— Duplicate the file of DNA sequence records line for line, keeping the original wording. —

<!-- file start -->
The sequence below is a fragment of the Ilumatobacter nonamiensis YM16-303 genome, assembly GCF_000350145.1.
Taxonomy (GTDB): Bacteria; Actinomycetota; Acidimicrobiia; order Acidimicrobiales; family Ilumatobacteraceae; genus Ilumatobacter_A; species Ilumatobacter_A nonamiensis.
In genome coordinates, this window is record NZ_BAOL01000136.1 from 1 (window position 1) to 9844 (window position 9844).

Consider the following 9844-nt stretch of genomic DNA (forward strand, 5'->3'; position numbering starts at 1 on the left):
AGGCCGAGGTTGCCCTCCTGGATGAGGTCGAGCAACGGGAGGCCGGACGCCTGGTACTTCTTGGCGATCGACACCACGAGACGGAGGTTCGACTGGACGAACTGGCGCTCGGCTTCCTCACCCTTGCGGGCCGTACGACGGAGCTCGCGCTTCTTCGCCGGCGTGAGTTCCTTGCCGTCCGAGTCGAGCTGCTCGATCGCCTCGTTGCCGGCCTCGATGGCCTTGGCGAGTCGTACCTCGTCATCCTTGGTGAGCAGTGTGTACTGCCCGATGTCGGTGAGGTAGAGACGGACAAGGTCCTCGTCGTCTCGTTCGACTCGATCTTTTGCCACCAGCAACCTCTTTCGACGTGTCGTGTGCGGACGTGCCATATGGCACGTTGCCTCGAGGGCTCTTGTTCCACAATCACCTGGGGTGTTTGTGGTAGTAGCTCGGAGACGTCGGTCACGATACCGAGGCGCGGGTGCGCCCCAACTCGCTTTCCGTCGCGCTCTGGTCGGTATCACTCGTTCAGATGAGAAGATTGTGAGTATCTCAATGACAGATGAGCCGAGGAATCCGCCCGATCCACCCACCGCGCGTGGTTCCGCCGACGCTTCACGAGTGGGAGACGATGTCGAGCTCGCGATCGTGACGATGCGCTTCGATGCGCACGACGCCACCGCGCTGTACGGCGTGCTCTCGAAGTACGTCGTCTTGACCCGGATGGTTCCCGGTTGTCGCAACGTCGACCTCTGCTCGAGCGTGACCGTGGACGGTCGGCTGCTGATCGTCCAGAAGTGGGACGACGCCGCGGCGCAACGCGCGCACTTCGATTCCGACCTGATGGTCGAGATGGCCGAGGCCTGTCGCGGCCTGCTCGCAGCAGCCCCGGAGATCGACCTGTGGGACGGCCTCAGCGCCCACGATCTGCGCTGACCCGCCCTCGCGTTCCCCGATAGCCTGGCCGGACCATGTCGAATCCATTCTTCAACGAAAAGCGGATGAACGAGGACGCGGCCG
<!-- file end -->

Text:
The sequence below is a fragment of the Ilumatobacter nonamiensis YM16-303 genome, assembly GCF_000350145.1.
Taxonomy (GTDB): Bacteria; Actinomycetota; Acidimicrobiia; order Acidimicrobiales; family Ilumatobacteraceae; genus Ilumatobacter_A; species Ilumatobacter_A nonamiensis.
In genome coordinates, this window is record NZ_BAOL01000136.1 from 1 (window position 1) to 9844 (window position 9844).

Consider the following 9844-nt stretch of genomic DNA (forward strand, 5'->3'; position numbering starts at 1 on the left):
AGGCCGAGGTTGCCCTCCTGGATGAGGTCGAGCAACGGGAGGCCGGACGCCTGGTACTTCTTGGCGATCGACACCACGAGACGGAGGTTCGACTGGACGAACTGGCGCTCGGCTTCCTCACCCTTGCGGGCCGTACGACGGAGCTCGCGCTTCTTCGCCGGCGTGAGTTCCTTGCCGTCCGAGTCGAGCTGCTCGATCGCCTCGTTGCCGGCCTCGATGGCCTTGGCGAGTCGTACCTCGTCATCCTTGGTGAGCAGTGTGTACTGCCCGATGTCGGTGAGGTAGAGACGGACAAGGTCCTCGTCGTCTCGTTCGACTCGATCTTTTGCCACCAGCAACCTCTTTCGACGTGTCGTGTGCGGACGTGCCATATGGCACGTTGCCTCGAGGGCTCTTGTTCCACAATCACCTGGGGTGTTTGTGGTAGTAGCTCGGAGACGTCGGTCACGATACCGAGGCGCGGGTGCGCCCCAACTCGCTTTCCGTCGCGCTCTGGTCGGTATCACTCGTTCAGATGAGAAGATTGTGAGTATCTCAATGACAGATGAGCCGAGGAATCCGCCCGATCCACCCACCGCGCGTGGTTCCGCCGACGCTTCACGAGTGGGAGACGATGTCGAGCTCGCGATCGTGACGATGCGCTTCGATGCGCACGACGCCACCGCGCTGTACGGCGTGCTCTCGAAGTACGTCGTCTTGACCCGGATGGTTCCCGGTTGTCGCAACGTCGACCTCTGCTCGAGCGTGACCGTGGACGGTCGGCTGCTGATCGTCCAGAAGTGGGACGACGCCGCGGCGCAACGCGCGCACTTCGATTCCGACCTGATGGTCGAGATGGCCGAGGCCTGTCGCGGCCTGCTCGCAGCAGCCCCGGAGATCGACCTGTGGGACGGCCTCAGCGCCCACGATCTGCGCTGACCCGCCCTCGCGTTCCCCGATAGCCTGGCCGGACCATGTCGAATCCATTCTTCAACGAAAAGCGGATGAACGAGGACGCGGCCG